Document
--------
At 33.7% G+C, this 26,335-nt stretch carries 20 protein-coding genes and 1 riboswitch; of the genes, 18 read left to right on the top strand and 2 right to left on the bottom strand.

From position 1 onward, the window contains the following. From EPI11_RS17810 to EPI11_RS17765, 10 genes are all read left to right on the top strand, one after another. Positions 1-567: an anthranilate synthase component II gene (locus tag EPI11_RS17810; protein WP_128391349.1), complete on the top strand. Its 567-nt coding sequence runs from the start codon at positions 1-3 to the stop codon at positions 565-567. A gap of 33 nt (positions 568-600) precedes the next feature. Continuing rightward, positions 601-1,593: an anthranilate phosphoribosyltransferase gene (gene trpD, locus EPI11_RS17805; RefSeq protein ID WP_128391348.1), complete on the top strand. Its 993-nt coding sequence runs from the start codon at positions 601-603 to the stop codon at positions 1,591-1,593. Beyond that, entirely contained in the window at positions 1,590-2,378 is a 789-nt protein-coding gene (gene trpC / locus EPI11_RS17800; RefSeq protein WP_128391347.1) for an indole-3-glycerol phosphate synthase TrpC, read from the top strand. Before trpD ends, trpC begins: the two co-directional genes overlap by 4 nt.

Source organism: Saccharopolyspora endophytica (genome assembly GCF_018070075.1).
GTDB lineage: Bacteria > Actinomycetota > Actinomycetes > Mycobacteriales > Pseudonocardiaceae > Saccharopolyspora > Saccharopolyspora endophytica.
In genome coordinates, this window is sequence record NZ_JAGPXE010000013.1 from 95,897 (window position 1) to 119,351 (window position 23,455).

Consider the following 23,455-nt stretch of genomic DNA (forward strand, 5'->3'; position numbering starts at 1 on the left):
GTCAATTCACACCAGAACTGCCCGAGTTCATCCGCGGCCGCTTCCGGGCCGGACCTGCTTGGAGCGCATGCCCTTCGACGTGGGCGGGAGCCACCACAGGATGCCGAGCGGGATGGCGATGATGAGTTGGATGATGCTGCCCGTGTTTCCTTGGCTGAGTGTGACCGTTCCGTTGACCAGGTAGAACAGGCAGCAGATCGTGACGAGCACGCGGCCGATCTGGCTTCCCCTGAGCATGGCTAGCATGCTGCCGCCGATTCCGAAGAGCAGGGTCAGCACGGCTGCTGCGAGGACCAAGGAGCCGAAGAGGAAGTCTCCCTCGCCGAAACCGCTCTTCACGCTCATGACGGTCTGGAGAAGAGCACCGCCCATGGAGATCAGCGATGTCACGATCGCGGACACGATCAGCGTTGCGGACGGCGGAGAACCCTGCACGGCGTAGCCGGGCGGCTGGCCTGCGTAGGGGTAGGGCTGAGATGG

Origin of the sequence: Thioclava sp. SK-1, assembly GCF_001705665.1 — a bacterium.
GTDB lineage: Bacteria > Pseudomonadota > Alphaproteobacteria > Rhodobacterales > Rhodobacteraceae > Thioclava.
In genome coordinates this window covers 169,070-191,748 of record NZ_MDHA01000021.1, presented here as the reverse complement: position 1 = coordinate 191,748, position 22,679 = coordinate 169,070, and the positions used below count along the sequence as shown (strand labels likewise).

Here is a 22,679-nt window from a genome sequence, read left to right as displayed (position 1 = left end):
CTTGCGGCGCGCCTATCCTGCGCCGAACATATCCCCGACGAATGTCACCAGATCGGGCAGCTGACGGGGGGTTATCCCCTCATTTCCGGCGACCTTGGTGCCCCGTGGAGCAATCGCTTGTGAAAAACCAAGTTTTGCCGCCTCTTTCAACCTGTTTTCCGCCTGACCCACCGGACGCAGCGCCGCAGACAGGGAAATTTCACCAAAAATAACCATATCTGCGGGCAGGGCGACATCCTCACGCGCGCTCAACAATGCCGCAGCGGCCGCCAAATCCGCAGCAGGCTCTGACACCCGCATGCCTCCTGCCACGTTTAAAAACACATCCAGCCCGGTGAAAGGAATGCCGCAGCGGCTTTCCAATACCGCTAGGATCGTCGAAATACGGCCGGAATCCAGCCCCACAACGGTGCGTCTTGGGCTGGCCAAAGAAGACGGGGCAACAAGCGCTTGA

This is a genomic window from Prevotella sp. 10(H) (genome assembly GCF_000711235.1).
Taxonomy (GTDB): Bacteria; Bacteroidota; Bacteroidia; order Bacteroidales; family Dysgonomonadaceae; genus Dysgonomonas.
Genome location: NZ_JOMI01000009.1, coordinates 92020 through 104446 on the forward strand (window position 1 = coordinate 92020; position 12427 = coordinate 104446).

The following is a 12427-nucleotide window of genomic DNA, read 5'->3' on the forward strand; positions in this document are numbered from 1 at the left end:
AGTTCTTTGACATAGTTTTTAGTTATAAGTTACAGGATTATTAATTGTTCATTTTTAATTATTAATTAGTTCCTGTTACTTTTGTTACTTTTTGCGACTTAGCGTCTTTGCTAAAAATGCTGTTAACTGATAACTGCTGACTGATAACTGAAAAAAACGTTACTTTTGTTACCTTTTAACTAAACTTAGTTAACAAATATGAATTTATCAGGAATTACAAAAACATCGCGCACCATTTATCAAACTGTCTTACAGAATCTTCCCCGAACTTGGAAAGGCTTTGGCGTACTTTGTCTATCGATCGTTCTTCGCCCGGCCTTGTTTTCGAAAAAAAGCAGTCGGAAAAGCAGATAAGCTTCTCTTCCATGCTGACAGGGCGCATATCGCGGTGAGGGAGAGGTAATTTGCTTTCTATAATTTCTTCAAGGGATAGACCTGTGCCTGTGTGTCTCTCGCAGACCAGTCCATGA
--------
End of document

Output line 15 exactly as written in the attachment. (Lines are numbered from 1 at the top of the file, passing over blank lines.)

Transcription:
Genome location: NZ_JOMI01000009.1, coordinates 92020 through 104446 on the forward strand (window position 1 = coordinate 92020; position 12427 = coordinate 104446).